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Integrative oncology for palliative care nurses: pre–post training evaluation
  1. Eran Ben-Arye1,2,
  2. Yehudit Tapiro3,
  3. Ruth Baruch4,
  4. Ahuva Tal5,
  5. Bella Shulman2,
  6. Orit Gressel2,
  7. Pesi Israeli6,
  8. Jamal Dagash7,
  9. Alexander Yosipovich5,
  10. Ilanit Shalom Sharabi6,
  11. Patricia Zimmermann3 and
  12. Noah Samuels8
  1. 1Technion Israel Institute of Technology, Haifa, Israel
  2. 2Integrative Oncology Program, Oncology Service, Lin Medical Center, Haifa, Israel
  3. 3Clalit Health Services, Tel Aviv, Israel
  4. 4Nursing, Clalit Health Services, Tel Aviv, Israel
  5. 5Carmel Medical Center, Haifa, Israel
  6. 6LIN Medical Center, Haifa, Israel
  7. 7Clalit Health Services, Haifa, Israel
  8. 8Center for Integrative Complementary Medicine, Shaare Zedek Medical Center, Faculty of Medicine, Hebrew University of Jerusalem, Jerusalem, Israel
  1. Correspondence to Professor Eran Ben-Arye, Technion Israel Institute of Technology, Haifa 3200003, Israel; eranben{at}


Objectives Integrative oncology (IO) is increasingly being incorporated in supportive and palliative cancer care. This study examined an IO-palliative care training programme for nurses from community and hospital settings.

Methods A 120-hour course, attended by 24 palliative care nurses without IO training, included precourse/postcourse questionnaires examining knowledge, attitudes and level of IO-palliative care skills. Qualitative analysis examined precourse and postcourse narratives.

Results Most (18; 75%) completed study questionnaires, with knowledge and attitudes towards IO changing only modestly and IO-related skills significantly for guidance on herbal medicine and lifestyle changes, manual-movement and mind-body modalities. Greater consultation skills were reported for fatigue, stomatitis, nausea, appetite, constipation/diarrhoea, insomnia, peripheral neuropathy and hot flashes. Trainees reported improved skills for pain (p=0.003), emotional (p<0.001) and informal caregiver-related concerns (p<0.001), with no change in palliative care-related skills. Qualitative analysis found both personal and professional attitude changes, with enhanced mindfulness and an expressed intent to implement the learnt skills in daily practice.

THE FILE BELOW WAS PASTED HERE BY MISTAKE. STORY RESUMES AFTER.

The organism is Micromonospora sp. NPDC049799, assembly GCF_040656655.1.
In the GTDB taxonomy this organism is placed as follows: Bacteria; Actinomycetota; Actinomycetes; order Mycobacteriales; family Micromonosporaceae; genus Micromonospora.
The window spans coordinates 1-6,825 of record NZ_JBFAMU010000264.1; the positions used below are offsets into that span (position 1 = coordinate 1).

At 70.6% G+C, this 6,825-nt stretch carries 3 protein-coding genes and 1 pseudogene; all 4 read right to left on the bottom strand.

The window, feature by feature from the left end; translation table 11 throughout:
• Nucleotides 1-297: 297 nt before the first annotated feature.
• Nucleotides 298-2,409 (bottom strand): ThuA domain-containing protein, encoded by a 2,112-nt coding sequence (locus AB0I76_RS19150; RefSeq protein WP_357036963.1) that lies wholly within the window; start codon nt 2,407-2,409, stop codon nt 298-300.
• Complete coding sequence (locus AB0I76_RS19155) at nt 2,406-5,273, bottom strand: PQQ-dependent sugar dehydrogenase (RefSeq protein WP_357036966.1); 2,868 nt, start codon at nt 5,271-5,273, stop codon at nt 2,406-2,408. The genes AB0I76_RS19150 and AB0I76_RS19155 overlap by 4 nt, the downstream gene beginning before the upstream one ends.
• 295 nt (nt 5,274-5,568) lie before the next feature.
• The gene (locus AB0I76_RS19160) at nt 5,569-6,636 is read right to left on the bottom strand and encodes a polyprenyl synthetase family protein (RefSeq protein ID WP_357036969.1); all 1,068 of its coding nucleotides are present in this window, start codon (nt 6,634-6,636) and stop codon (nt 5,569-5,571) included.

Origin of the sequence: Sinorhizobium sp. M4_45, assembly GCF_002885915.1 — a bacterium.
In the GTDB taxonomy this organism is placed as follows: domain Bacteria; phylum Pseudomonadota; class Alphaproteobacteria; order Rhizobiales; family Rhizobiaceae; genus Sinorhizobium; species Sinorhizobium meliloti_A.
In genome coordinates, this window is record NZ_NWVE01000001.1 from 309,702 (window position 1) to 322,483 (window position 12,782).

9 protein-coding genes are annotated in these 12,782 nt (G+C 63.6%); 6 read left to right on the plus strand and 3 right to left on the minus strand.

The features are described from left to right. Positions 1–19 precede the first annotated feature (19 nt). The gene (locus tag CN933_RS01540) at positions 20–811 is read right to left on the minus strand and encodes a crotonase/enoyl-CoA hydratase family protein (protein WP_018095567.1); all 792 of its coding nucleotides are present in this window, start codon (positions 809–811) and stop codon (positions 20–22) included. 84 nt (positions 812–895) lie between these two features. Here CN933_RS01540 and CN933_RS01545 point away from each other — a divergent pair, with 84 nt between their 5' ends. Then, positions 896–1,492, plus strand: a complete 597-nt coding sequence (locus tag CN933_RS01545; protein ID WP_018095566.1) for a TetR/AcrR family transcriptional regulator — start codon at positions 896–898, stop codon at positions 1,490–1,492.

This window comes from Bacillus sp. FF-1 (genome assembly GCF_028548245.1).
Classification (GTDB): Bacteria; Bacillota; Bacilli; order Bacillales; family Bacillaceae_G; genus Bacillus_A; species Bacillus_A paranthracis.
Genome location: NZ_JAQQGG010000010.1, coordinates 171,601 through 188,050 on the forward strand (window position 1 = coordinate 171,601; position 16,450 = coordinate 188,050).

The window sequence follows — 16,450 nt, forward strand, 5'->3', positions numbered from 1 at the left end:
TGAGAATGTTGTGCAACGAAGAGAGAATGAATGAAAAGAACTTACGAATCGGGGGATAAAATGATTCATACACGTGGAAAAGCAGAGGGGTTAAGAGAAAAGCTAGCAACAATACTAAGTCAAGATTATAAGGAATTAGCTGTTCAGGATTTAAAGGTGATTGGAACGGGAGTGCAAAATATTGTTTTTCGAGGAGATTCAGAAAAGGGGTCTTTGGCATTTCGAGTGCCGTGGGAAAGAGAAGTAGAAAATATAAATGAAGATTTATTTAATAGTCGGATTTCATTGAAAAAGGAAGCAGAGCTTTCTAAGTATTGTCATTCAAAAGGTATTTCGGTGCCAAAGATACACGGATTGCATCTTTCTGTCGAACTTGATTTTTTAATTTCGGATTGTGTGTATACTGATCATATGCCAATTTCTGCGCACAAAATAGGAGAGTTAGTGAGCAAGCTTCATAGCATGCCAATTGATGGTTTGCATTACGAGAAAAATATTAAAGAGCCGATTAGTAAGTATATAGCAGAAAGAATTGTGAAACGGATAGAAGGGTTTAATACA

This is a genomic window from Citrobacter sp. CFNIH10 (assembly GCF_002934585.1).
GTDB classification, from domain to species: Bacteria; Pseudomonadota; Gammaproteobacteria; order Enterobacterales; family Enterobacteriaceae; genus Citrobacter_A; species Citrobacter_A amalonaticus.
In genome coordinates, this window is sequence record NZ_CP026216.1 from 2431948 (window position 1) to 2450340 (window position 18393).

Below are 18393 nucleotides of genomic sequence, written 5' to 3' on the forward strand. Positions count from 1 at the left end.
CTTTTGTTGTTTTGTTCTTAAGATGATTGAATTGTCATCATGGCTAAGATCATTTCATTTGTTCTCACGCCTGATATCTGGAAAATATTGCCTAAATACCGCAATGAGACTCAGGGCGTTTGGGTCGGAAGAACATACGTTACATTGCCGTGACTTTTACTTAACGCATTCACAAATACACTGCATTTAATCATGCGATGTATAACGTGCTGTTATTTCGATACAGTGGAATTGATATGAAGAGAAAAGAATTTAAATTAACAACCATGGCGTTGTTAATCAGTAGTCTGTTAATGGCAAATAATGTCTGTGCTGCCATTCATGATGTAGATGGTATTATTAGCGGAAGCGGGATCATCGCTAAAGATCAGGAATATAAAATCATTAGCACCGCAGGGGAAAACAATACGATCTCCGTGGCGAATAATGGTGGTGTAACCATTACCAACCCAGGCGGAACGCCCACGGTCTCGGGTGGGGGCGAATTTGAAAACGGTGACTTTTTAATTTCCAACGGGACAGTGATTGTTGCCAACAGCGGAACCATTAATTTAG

Conclusions The IO-palliative care nurse training programme increased IO-related and palliative care-related consultation skills for a wide range of quality of life-related concerns. Further research is needed to explore both short-term and long-term effects and the implementation of the learnt skills in clinical practice.

Trial registration number NCT03676153.

  • Pain
  • Complementary therapy
  • Education and training

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  • Contributors EB-A is the corresponding author.

  • Funding The authors have not declared a specific grant for this research from any funding agency in the public, commercial or not-for-profit sectors.

  • Competing interests None declared.

  • Provenance and peer review Not commissioned; internally peer reviewed.